Milo Yiannopoulos considers a drastic response to the burgeoning epidemic of libel and hatred on the internet.
Glibness and superficial charm. Manipulation of others. A grandiose sense of self. Pathological lying. A lack of remorse, shame or guilt. Shallow emotions. An incapacity to feel genuine love. A need for stimulation. Frequent verbal outbursts. Poor behavioural controls. These are just some of the things that social media are encouraging in all of us. They’re also a pretty comprehensive diagnostic checklist for sociopathy – in fact, that’s where I got the list.
Social media are often blamed for a coarsening of discourse on the internet – for the depressing and seemingly exponential rise in libellous, abusive and unpleasant behaviour between human beings unencumbered by worries about consequences. In fact, the problem has been around a lot longer than that. And social media is only turbocharging a fundamental structural problem with people and the internet: the mediating layer, we might say, of a screen and keyboard encourages us to write unspeakable things to other human beings that we would never dream of saying in person.
There has always been abuse on the internet, but, before the social revolution, it was largely restricted to anonymous comment threads, message boards and chat rooms. Any site owner who allowed anonymous comments could reasonably be held responsible, morally and legally, for the content appearing on his site. But now there is a disturbing bleed from anonymous hatred to defamatory and spiteful language being posted under the authors’ real names using their social networking profiles. It’s as if our usual moral safeguards are being broken down by a terrifying new online landscape in which the default mode of communication is a form of attack.
What’s disturbing about this new trend, in which commenters are posting what would previously have been left anonymously, is that these trolls seem not to mind that their real names, and sometimes even their occupations, appear clamped to their vile words. It’s as if a psychological norm is being established whereby comments left online are part of a video game and not real life. It’s as if we’ve all forgotten that there’s a real person on the other end, reading and being hurt by our vitriol. That’s as close to the definition of sociopath as one needs to get for an armchair diagnosis, though of course many other typical sociopathic traits are also being encouraged by social media.
We are all by now accustomed to the periodic whinging of public figures after another round of drive-by shootings on Twitter. But the problem isn’t restricted to those who put themselves on a public platform. Just take a look at how people are talking to each other as well. Frankly, it’s terrifying, and it occurs to me that one of the great challenges of the next decade will be how we, as a society, manage those people unable to manage themselves.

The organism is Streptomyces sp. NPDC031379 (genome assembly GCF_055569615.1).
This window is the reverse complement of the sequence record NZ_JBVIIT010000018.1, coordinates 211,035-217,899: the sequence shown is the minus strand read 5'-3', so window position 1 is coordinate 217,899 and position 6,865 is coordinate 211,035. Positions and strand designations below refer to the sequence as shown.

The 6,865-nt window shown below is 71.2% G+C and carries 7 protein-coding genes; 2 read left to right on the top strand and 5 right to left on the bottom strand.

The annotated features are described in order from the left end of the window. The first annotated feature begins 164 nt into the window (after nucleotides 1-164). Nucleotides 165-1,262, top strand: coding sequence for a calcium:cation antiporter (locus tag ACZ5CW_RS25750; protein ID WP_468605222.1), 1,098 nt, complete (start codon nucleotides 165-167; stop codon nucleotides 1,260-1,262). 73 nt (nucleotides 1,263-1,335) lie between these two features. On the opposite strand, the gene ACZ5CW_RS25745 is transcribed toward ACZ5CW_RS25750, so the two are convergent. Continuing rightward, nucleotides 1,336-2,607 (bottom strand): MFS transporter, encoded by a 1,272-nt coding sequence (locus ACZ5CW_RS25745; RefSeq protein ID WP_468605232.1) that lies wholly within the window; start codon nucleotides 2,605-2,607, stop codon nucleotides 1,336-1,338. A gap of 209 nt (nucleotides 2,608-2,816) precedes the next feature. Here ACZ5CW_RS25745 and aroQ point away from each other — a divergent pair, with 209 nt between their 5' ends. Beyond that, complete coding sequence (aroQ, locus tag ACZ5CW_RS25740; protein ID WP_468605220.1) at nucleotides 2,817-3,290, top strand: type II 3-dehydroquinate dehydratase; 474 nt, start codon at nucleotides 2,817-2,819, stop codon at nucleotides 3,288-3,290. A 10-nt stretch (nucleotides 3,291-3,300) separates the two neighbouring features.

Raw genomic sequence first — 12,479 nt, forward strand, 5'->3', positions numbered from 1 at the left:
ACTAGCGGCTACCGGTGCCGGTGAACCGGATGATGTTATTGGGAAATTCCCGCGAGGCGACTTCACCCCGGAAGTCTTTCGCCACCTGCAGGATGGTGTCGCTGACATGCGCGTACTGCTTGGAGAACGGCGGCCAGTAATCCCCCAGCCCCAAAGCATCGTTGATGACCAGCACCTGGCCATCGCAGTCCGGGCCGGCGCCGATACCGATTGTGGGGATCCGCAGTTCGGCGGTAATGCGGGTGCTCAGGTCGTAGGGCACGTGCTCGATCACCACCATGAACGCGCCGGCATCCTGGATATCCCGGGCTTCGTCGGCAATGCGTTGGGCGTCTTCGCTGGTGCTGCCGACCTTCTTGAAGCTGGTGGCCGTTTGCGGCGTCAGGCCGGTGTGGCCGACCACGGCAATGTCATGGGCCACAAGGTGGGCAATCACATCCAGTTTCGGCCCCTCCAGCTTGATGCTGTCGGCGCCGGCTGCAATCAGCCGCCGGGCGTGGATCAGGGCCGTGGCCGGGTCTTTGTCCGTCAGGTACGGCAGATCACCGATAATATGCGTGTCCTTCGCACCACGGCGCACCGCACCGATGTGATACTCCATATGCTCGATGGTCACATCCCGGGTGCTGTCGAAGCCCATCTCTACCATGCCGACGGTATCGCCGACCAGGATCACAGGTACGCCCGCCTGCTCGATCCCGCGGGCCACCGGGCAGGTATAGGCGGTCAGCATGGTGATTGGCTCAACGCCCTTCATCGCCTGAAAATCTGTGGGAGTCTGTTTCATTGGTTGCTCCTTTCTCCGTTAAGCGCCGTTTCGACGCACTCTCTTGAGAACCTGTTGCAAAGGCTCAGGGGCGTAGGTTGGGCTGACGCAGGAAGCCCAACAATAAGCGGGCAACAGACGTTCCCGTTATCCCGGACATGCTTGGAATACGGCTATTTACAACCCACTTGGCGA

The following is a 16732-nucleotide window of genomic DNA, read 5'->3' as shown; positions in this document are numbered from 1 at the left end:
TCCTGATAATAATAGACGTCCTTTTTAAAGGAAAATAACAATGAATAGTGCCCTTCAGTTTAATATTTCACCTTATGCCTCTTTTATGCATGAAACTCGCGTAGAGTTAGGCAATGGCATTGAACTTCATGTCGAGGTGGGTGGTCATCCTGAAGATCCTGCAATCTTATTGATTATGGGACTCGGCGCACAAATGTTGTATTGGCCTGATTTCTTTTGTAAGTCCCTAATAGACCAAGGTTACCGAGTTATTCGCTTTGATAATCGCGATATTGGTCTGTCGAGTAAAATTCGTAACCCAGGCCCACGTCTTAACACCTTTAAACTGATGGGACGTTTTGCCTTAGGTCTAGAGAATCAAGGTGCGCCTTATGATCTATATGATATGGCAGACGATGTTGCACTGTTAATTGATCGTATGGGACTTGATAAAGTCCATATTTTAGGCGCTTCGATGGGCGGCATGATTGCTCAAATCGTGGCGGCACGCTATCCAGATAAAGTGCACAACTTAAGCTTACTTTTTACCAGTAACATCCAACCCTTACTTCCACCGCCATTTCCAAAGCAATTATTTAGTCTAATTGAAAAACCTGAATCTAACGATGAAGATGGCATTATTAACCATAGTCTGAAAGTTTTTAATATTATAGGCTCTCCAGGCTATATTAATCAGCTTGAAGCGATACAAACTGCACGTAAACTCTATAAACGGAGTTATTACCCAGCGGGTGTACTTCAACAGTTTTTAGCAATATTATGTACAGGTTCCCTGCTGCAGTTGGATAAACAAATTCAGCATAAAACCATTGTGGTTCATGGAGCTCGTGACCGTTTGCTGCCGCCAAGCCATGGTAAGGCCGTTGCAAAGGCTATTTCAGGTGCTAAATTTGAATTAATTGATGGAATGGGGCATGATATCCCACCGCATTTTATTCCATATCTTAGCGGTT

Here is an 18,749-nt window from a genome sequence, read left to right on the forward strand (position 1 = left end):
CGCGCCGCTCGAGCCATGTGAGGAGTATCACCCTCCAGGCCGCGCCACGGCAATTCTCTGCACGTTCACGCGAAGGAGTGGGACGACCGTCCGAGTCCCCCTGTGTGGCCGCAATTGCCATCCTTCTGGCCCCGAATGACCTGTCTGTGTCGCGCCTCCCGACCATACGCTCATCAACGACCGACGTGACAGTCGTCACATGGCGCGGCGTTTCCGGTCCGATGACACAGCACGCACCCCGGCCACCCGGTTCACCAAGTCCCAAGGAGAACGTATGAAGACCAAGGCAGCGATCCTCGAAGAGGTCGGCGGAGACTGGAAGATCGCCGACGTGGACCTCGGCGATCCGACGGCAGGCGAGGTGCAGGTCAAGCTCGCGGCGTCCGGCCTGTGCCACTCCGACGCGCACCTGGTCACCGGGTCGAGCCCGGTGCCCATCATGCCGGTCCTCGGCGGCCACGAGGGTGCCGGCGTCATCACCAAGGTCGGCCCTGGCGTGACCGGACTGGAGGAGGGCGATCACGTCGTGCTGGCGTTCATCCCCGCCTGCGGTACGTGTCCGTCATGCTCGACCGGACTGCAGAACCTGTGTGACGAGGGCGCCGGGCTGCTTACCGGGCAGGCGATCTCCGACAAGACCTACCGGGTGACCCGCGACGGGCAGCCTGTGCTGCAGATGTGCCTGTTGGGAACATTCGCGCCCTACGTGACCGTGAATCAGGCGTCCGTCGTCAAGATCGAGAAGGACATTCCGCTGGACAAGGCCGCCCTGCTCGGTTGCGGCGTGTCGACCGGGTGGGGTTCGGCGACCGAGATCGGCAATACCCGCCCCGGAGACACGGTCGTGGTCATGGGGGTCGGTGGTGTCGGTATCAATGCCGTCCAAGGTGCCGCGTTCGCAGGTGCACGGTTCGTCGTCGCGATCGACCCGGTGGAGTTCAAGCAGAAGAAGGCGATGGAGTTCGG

It’s clear that existing hate speech laws are inadequate for the social media era. And if we decide, as we perhaps might, that a lifetime ban on the internet is unworkable and disproportionately punitive, given the centrality of the internet to our professional and personal lives these days, what on earth are we to do? No one has yet offered a convincing answer. In the meantime, we are all, bit by bit, growing ever more fearful of the next wave of molestation.
Together with other commentators, I have in the past argued for verified identities on social networks, so those responsible for abuse and persecution of public figures and the vulnerable might be held accountable for their actions. That seems redundant when trolls are now so brazen they don’t care about disapproving words from their loved ones back inside Facebook when they leave furious missives using that social network’s commenting system elsewhere on the internet.
So perhaps what’s needed now is a bolder form of censure after all, because the internet is not a universal human right. If people cannot be trusted to treat one another with respect, dignity and consideration, perhaps they deserve to have their online freedoms curtailed. For sure, the best we could ever hope for is a smattering of unpopular show trials. But if the internet, ubiquitous as it now is, proves too dangerous in the hands of the psychologically fragile, perhaps access to it ought to be restricted. We ban drunks from driving because they’re a danger to others. Isn’t it time we did the same to trolls?